This story is part of a larger special issue on playwriting training.
A question I get frequently from students and younger writers is, “How did you become a journalist?” I suspect my answer usually disappoints them: I was lucky. I graduated in 2011 from the Newhouse School of Public Communications at Syracuse University. I left the program in June and moved immediately to New York City, and a month later I was hired as an editorial assistant at American Theatre. They happened to have a job opening at the same time as I was looking for a job (and I had amassed enough unpaid writing experience to qualify). Key point: I found out about the job via an alum of the Newhouse program, not a job posting.
In the eight years that I’ve been covering theatre, I’ve noticed the same is true of the theatre. How do you become an artist? You acquire the skills, you work on your craft however you can (even if it’s unpaid—an unfortunate fact that still irks me), and you are open to whatever opportunity presents itself.
Because I have an M.A. in arts journalism, I’m frequently asked if journalism school is a necessity to be a journalist. And my answer is: It depends. That qualifier is the foundation for this issue, part of our annual focus on theatre training. This year we decided to home in on playwriting, but with a twist. While we do train our focus on university programs, including in Marcus Scott’s story about playwrights being trained to write for various media, not only the stage, we also look at playwrights who created their own opportunities without the benefit of an MFA, or who forged their own way as playwrights within undergrad theatre programs. And we look at an artist who built a successful career but still decided to go back to school.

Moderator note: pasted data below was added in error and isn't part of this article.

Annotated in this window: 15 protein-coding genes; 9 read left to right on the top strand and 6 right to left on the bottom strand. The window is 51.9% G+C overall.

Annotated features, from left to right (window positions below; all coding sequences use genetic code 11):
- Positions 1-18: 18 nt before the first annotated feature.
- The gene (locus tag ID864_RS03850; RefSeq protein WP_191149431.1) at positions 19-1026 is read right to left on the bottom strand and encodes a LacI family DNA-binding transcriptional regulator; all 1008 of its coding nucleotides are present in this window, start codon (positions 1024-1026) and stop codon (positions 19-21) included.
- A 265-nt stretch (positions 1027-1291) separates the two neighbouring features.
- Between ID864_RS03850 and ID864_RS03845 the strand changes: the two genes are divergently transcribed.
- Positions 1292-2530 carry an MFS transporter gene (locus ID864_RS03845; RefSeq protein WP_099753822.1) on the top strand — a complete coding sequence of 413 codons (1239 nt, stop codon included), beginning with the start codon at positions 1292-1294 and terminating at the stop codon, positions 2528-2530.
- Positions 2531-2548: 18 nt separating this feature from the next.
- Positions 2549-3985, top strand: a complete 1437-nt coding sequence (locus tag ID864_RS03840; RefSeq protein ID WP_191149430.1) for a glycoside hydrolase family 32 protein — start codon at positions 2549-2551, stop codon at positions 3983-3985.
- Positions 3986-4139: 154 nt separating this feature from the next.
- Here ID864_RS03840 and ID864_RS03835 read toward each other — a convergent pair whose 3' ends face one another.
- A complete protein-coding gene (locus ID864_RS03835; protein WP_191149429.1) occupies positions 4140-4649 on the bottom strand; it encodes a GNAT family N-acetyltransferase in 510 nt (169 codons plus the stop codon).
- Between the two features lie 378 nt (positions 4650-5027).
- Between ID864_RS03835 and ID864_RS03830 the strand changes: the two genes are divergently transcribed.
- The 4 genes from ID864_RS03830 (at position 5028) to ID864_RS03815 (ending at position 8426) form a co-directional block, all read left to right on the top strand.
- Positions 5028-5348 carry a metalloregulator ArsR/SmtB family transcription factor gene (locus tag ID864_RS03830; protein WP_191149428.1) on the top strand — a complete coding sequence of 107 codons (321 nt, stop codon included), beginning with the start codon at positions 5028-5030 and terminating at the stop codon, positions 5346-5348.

We hope that in showcasing the variety of ways that playwrights are getting trained, in and out of academia, we can show that there is no one path to becoming a theatre artist. As Tony-winning playwright (and Columbia University head of playwriting) David Henry Hwang notes, in a quote we cut from Scott’s story: “I don’t believe every playwright needs to get an MFA.” He dropped out of Yale himself, he notes. For those who do go to grad school, Hwang advises that students look for programs that will give them practical skills they don’t otherwise have. “MFA playwriting programs can also fail students, due to the high costs of tuition or by ignoring instruction in areas such as professional development and other forms of dramatic writing,” Hwang says. “I believe a good MFA playwriting program should focus not only on artistic growth, but on preparing its graduates for the practicalities of life as a professional dramatist.”
I too have mixed feelings about having gone to grad school, in large part because I’m still paying off the debt. But there is one thing I don’t regret about that experience: It led me to this job. My first print issue of American Theatre was September 2011 and this one, January/February 2020, will be my final issue with the magazine. I did not plan this departure, and my newest opportunity, as a features editor at Broadway.com, came to me serendipitously, in much the same way the job at American Theatre did. I did not predict this newest chapter in my career, but I also couldn’t predict when I stepped into the American Theatre offices eight years ago what would await me and what I would be able to accomplish here. What I had wanted to become was not what I ended up becoming, and what I did end up doing, and the gratifying impact it would have on the field, I could not have imagined.
That is why editor-in-chief Rob Weinert-Kendt asked me to write this note, as a goodbye but also a last word (for now). In the best plays, you can’t predict what will happen; the same is true in your life and career. You may think there is one path that will lead to success, but take comfort in the unpredictability. If you have love for the work you’re doing, then when one path seems closed to you, another will open itself up.
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